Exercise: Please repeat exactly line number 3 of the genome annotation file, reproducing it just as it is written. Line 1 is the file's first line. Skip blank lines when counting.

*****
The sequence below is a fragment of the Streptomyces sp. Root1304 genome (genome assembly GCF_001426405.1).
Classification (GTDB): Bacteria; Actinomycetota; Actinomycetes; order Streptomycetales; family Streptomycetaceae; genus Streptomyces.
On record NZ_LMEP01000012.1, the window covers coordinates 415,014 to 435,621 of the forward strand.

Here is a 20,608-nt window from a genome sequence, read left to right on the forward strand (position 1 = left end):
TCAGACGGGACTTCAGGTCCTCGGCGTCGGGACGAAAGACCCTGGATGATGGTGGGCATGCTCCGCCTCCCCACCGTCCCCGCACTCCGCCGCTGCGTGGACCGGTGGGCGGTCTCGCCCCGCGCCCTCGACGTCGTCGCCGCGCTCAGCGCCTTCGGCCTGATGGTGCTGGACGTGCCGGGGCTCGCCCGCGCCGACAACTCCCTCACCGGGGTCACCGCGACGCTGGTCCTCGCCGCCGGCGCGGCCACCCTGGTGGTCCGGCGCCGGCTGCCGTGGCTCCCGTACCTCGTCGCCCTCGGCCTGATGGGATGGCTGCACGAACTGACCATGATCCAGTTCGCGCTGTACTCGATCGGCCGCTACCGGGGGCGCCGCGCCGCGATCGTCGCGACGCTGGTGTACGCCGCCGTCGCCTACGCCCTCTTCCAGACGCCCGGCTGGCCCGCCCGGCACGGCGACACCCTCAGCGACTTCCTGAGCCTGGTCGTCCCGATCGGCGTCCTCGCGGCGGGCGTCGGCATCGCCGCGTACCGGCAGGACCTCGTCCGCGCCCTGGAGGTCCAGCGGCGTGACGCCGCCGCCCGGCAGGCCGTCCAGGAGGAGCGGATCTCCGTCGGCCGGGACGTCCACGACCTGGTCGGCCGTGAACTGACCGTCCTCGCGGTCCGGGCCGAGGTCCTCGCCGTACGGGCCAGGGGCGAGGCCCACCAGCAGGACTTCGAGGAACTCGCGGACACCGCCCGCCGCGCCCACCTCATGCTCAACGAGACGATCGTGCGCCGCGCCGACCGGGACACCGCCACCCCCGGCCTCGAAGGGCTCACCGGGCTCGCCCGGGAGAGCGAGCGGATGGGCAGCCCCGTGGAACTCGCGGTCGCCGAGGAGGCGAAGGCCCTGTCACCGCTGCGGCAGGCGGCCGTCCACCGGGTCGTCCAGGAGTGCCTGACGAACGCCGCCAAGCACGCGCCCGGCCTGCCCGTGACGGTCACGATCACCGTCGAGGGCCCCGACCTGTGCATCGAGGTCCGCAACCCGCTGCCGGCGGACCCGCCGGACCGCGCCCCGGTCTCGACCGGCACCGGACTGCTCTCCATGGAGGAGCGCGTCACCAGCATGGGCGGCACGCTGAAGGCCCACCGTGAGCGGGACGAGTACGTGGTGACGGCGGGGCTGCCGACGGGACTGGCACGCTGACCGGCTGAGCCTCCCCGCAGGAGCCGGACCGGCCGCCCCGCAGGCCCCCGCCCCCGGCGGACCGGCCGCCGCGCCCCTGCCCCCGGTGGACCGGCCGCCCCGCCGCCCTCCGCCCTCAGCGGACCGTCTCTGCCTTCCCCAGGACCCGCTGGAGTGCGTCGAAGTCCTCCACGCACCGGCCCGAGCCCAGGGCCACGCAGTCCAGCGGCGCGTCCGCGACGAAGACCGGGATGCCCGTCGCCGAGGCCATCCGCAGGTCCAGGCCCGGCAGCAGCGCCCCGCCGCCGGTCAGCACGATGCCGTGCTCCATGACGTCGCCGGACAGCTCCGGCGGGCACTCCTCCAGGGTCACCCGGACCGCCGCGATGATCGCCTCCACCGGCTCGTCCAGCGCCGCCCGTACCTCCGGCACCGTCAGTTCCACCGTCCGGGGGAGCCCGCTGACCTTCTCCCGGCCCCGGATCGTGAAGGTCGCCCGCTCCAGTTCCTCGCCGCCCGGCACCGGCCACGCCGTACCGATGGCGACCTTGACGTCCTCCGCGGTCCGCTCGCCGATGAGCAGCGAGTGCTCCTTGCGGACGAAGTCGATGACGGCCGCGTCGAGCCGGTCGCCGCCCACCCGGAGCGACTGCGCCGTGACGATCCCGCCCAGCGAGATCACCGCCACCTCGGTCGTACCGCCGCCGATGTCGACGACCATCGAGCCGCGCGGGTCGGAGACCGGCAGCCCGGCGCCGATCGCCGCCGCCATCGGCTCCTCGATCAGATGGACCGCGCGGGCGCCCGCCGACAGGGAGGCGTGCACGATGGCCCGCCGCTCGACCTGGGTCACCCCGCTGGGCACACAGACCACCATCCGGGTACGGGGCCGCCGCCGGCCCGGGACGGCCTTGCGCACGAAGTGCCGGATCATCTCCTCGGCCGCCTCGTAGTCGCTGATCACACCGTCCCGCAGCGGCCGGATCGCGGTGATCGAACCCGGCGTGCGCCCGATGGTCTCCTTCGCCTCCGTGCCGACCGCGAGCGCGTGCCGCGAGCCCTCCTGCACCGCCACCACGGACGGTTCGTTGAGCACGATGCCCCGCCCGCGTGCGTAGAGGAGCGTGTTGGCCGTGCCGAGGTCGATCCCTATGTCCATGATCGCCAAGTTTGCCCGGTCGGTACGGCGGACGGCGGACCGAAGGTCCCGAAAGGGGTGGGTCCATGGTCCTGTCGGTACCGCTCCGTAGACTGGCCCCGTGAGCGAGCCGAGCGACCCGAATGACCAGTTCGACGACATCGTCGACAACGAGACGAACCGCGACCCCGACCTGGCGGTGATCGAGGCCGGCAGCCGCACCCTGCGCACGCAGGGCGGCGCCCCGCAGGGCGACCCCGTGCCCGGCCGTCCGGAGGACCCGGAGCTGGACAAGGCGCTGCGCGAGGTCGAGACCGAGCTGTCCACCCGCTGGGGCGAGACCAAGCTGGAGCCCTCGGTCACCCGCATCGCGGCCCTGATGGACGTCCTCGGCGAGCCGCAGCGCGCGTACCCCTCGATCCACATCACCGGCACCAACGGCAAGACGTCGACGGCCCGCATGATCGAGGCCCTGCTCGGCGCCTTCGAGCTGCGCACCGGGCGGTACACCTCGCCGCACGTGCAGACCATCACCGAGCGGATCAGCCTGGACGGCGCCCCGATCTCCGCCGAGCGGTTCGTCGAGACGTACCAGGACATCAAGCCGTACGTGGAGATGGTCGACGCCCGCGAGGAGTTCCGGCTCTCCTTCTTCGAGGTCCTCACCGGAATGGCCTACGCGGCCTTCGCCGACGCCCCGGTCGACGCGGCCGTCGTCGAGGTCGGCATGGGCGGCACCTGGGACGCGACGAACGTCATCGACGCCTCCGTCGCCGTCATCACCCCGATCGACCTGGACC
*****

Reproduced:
On record NZ_LMEP01000012.1, the window covers coordinates 415,014 to 435,621 of the forward strand.